Recently I learned why coins and stamps from Switzerland are labeled Helvetia and why its two-letter abbreviation is CH, which stands for Confoederatio Helvetica. It’s precisely because Helvetia is not the name of Switzerland in any of the country’s four official languages.
Rather than privileging Schweiz in German, Suisse in French, Svizzera in Italian, or Svizra in Romansh, the Swiss decided to adopt a name from Latin. I do find it curious that the linguistic roots of Helvetia are related to times when the land was part of the Roman Empire and, much later, when it was taken during the French Revolutionary War — that is, when the Swiss were not governing themselves. Furthermore, although most Swiss have German as their primary tongue, the Latin Helvetia is linguistically much closer to the country’s three Romance languages.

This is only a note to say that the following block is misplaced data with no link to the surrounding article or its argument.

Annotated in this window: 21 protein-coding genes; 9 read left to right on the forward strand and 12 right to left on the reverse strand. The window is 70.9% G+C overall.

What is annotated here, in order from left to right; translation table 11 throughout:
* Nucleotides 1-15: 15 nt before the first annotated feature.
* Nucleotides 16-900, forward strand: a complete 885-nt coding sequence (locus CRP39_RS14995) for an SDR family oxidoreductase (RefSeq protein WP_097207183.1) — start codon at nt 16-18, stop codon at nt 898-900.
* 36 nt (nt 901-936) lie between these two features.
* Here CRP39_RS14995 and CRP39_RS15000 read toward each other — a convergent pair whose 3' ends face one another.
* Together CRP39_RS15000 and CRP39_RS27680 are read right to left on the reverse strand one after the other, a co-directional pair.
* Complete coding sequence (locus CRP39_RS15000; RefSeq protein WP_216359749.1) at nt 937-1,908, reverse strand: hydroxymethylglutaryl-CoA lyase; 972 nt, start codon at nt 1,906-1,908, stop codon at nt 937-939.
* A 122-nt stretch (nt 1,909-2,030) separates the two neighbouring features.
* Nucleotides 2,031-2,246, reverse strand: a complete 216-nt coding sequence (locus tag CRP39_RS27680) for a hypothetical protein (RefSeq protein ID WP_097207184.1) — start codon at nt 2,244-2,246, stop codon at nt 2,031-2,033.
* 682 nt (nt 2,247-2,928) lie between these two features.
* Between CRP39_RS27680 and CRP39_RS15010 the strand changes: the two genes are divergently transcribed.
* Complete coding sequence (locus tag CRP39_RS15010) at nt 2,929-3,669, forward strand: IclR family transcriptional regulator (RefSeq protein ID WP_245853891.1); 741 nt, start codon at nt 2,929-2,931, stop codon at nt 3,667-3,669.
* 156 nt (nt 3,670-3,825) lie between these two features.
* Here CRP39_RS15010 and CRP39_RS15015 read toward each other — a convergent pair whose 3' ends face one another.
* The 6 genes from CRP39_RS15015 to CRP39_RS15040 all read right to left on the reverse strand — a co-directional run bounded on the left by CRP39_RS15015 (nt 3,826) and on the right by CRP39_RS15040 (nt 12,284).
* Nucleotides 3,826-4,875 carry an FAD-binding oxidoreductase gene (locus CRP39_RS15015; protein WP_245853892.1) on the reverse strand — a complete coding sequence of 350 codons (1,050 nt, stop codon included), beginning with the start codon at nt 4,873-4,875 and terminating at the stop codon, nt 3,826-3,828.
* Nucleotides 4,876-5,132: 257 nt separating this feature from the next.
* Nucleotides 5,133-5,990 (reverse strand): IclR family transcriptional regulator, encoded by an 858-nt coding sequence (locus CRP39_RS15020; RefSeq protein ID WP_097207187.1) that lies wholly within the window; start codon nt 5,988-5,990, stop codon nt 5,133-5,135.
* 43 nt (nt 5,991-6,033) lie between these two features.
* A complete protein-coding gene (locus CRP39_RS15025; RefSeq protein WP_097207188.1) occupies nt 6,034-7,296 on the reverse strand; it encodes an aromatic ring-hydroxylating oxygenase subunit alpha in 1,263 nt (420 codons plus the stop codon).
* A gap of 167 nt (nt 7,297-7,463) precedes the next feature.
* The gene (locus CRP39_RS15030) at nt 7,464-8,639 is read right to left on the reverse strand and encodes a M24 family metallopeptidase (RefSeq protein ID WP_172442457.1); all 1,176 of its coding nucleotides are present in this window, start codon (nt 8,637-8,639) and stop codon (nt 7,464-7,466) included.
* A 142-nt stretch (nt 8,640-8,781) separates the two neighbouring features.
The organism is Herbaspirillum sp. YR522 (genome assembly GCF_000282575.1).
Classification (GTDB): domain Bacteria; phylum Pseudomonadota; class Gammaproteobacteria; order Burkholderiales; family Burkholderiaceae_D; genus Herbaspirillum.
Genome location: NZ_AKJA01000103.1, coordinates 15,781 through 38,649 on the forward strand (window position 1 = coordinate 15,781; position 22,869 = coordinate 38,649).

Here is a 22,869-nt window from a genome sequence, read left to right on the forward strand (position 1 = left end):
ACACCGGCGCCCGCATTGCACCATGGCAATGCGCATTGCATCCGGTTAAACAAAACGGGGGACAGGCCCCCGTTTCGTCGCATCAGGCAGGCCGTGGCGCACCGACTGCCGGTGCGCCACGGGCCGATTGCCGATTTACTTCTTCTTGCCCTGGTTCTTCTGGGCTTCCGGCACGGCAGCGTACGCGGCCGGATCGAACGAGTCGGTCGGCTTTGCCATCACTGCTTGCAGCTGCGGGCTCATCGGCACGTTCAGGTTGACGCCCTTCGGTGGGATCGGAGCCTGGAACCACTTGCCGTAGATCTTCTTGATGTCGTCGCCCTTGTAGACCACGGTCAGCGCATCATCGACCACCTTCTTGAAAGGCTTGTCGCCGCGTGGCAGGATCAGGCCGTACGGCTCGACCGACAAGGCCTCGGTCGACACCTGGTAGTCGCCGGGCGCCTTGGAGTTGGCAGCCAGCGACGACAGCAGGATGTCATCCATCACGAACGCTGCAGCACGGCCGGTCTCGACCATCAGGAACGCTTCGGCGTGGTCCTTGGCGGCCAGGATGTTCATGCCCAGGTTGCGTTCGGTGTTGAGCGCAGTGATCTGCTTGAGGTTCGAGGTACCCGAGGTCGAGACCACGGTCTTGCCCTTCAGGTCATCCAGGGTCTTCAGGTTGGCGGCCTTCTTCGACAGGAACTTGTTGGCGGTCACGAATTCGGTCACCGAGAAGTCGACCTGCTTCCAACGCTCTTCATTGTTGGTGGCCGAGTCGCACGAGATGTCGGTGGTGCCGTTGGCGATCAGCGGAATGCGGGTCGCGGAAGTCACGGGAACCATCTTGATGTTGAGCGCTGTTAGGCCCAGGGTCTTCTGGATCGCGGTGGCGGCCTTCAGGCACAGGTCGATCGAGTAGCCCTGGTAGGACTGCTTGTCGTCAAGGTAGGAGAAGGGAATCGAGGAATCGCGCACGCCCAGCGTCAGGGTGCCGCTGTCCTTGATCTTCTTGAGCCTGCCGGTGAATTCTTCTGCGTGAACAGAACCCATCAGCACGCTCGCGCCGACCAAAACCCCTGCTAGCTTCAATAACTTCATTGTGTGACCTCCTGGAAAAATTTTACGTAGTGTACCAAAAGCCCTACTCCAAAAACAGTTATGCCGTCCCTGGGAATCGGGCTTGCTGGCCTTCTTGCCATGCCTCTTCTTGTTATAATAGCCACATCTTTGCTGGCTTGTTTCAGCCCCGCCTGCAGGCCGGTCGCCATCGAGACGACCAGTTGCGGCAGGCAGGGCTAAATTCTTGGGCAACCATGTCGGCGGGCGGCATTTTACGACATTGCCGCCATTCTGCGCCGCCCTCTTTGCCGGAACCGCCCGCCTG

In any case, instead of including all four languages or favoring one of them on their coinage and postage, the Swiss use an entirely different word. There is a wondrous sensibility to this. This reminds me of how Ms. has become, just within my lifetime, a perfectly acceptable alternative to Miss and Mrs. This also reminds me of how my college friend Doug thirty-five years ago had invented a set of third-person pronouns that did not distinguish gender. Each of these illustrates a valid path through the tangle of linguistic diversity, which is to say cultural diversity in general: allow each individual (each canton) to express themselves as they prefer, but for the sake of unity (at the level of confederation), use a new, single, different term.